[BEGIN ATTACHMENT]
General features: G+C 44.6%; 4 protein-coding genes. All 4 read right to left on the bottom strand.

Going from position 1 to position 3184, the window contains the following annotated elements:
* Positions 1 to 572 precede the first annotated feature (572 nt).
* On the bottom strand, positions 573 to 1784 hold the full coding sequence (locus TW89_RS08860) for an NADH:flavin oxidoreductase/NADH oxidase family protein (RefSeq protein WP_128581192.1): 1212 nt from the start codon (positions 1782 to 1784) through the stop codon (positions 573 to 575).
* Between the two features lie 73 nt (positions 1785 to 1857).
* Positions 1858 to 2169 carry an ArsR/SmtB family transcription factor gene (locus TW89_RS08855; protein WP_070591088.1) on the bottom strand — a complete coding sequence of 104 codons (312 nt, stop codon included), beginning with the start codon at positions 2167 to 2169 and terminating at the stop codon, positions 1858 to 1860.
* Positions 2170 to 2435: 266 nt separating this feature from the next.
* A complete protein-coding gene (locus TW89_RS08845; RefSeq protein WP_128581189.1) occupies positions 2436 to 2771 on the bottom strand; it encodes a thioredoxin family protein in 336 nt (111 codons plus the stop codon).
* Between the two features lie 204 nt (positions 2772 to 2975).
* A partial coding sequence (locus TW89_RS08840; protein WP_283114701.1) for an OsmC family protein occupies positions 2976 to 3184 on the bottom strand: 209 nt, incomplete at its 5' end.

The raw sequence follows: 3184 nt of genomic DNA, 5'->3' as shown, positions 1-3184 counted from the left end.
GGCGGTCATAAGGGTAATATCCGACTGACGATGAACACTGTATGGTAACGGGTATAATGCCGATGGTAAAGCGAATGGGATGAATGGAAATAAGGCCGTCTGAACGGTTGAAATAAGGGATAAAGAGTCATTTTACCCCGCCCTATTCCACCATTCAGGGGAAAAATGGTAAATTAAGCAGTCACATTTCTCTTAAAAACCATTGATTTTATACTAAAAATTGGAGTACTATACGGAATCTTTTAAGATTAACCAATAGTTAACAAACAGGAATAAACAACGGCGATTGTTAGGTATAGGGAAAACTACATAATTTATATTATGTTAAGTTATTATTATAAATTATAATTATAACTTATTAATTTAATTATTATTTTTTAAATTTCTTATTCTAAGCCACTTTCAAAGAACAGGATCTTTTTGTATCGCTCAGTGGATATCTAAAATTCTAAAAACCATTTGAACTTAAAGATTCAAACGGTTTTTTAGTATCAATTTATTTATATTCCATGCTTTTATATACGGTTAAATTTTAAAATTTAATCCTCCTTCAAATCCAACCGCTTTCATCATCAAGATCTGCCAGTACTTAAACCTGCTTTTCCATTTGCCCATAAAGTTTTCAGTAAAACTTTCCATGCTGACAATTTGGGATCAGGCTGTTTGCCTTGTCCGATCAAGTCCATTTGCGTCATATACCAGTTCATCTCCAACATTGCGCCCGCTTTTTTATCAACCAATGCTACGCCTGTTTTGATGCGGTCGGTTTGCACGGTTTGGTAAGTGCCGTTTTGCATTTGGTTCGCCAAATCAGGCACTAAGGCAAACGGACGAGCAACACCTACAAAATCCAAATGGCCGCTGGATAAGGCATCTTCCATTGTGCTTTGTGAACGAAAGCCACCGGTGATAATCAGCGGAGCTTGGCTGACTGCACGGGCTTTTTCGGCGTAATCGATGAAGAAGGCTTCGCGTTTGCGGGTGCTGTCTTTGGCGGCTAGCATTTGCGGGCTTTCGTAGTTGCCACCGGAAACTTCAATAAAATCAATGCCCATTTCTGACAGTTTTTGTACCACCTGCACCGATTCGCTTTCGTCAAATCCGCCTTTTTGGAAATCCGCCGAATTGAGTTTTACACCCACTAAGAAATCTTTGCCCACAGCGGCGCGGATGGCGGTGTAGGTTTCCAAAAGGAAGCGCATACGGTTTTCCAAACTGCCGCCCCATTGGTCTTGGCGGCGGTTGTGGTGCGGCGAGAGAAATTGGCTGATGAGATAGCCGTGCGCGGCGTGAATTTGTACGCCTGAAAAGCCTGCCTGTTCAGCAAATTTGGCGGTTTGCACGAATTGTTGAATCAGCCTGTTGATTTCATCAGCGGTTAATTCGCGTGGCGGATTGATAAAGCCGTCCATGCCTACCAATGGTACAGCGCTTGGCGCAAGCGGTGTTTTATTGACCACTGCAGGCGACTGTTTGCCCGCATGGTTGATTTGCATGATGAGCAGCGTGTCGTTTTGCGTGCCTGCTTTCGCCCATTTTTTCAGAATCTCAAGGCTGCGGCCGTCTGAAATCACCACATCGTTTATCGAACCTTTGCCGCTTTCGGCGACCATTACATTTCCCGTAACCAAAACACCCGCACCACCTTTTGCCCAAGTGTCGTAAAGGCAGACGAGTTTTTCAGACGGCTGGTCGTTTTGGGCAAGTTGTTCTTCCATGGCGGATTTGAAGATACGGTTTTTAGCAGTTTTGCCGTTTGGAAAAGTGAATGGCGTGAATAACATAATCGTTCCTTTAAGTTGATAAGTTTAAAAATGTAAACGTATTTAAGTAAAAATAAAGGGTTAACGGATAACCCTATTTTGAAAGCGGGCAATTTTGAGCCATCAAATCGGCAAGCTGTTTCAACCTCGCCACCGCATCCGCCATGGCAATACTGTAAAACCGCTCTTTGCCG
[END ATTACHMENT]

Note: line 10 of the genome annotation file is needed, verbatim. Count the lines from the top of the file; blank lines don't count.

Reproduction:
* A partial coding sequence (locus TW89_RS08840; protein WP_283114701.1) for an OsmC family protein occupies positions 2976 to 3184 on the bottom strand: 209 nt, incomplete at its 5' end.